HISTORY 410. The European City in History
Professor: Robert W. Brown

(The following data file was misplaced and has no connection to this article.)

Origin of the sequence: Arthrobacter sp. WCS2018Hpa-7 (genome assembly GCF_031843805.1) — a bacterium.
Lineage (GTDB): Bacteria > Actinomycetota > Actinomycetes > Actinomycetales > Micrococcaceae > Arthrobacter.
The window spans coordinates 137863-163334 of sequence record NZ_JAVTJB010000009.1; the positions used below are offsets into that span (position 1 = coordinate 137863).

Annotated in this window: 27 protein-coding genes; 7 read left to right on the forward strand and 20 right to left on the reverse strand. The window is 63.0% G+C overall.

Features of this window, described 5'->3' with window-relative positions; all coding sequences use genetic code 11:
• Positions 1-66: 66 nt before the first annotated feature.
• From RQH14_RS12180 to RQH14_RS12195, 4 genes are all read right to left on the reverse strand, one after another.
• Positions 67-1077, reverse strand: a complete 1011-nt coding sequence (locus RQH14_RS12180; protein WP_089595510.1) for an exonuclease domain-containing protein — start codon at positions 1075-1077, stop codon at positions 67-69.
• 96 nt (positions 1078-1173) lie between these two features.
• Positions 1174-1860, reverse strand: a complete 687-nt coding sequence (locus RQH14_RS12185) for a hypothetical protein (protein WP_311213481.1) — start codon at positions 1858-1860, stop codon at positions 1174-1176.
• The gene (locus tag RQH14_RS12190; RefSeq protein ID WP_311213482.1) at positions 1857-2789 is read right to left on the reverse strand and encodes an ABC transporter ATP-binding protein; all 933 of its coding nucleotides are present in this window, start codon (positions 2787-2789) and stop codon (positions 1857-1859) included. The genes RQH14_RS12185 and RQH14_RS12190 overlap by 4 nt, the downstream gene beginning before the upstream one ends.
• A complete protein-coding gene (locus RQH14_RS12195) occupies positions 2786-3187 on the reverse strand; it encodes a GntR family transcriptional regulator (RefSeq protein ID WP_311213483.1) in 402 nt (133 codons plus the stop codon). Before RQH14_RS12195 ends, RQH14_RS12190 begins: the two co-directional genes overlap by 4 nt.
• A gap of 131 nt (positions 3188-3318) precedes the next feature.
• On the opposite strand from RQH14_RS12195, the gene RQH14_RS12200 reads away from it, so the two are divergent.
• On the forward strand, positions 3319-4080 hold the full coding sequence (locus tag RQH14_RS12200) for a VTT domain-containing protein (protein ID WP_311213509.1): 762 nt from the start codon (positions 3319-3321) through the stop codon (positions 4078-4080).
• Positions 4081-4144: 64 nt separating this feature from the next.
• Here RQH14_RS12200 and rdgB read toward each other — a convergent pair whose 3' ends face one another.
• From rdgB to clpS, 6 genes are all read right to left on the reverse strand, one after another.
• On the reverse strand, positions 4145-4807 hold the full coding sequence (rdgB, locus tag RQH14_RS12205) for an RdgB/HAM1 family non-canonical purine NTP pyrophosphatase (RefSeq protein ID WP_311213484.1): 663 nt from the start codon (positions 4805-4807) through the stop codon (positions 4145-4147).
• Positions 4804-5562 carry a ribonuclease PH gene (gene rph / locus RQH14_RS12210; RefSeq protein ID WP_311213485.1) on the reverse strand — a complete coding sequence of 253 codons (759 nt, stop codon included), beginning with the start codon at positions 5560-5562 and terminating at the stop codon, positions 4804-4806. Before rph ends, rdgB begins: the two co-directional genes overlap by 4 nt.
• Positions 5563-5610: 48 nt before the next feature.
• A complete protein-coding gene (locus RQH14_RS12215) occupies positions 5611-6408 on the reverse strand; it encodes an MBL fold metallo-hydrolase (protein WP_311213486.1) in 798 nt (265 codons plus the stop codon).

History 410, The European City in History, explores, through the study of selected cities at unique moments of their historical importance and cultural creativity, the European urban tradition from the Roman Empire to the present. The study of cities provides a singular perspective upon European history, for within the urban environment have taken place the greatest achievements of human energy and talent as well as many of its darkest deeds. The positive range from the attainment of political democracy and individual freedom to the creation of major works of art, music, and thought; on the negative side are environmental despoliation; crowding, overpopulation, and disease; not to mention poverty and social as well as economic exploitation. Cities selected for study include Rome, Paris, Florence, Bruges Amsterdam, Manchester, London, Berlin, Moscow, and New York. By the close of the semester, each student should have gained an overview of the European urban tradition, an appreciation for the contributions of selected cities to European culture, an understanding of the perennial problems confronting cities, and a comprehension of the stages through which urban life in Europe has moved from the Roman Empire to the present.